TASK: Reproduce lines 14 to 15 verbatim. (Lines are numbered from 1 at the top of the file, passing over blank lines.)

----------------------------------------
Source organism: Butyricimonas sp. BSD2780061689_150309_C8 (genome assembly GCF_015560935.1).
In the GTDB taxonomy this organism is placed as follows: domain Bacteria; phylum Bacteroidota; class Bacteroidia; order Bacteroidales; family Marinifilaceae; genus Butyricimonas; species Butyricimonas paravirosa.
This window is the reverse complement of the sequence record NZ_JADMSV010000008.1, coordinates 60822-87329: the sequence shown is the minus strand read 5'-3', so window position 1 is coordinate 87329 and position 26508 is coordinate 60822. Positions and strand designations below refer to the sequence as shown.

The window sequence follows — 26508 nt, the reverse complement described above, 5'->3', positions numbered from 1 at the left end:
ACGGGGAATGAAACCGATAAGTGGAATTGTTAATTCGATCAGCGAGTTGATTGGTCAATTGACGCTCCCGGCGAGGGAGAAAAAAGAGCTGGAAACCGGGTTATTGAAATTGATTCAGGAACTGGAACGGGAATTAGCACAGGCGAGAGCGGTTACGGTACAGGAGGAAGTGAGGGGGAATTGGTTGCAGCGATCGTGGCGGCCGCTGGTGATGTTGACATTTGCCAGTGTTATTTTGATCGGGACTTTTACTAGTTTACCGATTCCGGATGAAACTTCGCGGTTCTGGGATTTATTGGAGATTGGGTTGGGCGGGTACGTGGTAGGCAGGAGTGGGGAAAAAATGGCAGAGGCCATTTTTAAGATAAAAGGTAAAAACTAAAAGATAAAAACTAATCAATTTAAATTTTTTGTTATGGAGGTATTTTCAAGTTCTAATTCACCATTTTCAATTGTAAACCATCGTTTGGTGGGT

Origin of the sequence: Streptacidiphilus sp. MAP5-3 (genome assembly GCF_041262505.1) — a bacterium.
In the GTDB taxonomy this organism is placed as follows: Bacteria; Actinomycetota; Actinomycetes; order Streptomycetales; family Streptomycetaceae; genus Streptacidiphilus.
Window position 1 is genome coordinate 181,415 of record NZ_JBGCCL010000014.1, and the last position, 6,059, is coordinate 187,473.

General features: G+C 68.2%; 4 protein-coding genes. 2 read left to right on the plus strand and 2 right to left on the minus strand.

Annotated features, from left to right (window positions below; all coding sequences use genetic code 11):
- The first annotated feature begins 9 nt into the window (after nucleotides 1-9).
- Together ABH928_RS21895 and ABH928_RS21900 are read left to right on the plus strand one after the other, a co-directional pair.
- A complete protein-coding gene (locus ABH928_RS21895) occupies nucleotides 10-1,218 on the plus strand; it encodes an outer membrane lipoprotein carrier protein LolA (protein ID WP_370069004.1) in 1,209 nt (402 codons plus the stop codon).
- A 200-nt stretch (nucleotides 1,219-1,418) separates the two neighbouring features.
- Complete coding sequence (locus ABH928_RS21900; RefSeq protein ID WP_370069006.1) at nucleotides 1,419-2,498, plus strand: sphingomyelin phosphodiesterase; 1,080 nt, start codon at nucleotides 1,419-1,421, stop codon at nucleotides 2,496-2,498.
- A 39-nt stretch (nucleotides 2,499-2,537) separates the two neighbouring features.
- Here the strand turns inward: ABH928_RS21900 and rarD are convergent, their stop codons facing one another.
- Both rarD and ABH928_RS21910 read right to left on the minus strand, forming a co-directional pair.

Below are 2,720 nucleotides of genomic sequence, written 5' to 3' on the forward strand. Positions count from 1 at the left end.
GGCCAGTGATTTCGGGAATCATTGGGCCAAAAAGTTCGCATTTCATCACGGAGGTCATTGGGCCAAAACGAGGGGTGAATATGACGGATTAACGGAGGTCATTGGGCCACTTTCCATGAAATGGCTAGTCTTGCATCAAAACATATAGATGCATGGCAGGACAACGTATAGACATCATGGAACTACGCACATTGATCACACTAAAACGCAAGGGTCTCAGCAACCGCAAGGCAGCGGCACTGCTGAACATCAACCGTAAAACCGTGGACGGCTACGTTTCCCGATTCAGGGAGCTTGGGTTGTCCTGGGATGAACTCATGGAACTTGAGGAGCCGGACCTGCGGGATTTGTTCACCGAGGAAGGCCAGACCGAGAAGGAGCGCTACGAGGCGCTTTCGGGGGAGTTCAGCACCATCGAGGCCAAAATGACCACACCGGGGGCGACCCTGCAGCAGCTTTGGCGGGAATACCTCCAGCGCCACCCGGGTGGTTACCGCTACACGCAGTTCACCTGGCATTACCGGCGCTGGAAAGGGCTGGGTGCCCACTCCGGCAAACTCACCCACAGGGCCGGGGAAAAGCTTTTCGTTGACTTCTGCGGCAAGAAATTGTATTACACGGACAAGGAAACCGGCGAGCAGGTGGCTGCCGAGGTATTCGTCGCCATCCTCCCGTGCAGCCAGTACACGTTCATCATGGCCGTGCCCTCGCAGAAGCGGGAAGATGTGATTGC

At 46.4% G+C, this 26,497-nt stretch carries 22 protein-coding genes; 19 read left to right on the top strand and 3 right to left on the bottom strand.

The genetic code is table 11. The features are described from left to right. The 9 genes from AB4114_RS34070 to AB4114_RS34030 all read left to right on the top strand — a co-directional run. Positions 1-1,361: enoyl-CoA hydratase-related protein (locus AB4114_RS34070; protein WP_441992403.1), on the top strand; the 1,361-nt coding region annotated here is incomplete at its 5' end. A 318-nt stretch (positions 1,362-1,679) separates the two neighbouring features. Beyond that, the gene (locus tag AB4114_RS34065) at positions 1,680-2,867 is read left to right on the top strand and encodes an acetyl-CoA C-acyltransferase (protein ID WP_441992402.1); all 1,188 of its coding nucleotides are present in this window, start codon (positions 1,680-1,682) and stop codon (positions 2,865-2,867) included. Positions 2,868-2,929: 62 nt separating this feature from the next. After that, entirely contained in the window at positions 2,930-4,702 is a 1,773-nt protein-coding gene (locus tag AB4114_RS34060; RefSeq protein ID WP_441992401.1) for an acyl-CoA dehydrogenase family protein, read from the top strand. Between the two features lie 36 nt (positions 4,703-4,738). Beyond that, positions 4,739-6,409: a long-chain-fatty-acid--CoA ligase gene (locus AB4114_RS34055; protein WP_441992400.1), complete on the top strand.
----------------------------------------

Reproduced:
- A 200-nt stretch (nucleotides 1,219-1,418) separates the two neighbouring features.
- Complete coding sequence (locus ABH928_RS21900; RefSeq protein ID WP_370069006.1) at nucleotides 1,419-2,498, plus strand: sphingomyelin phosphodiesterase; 1,080 nt, start codon at nucleotides 1,419-1,421, stop codon at nucleotides 2,496-2,498.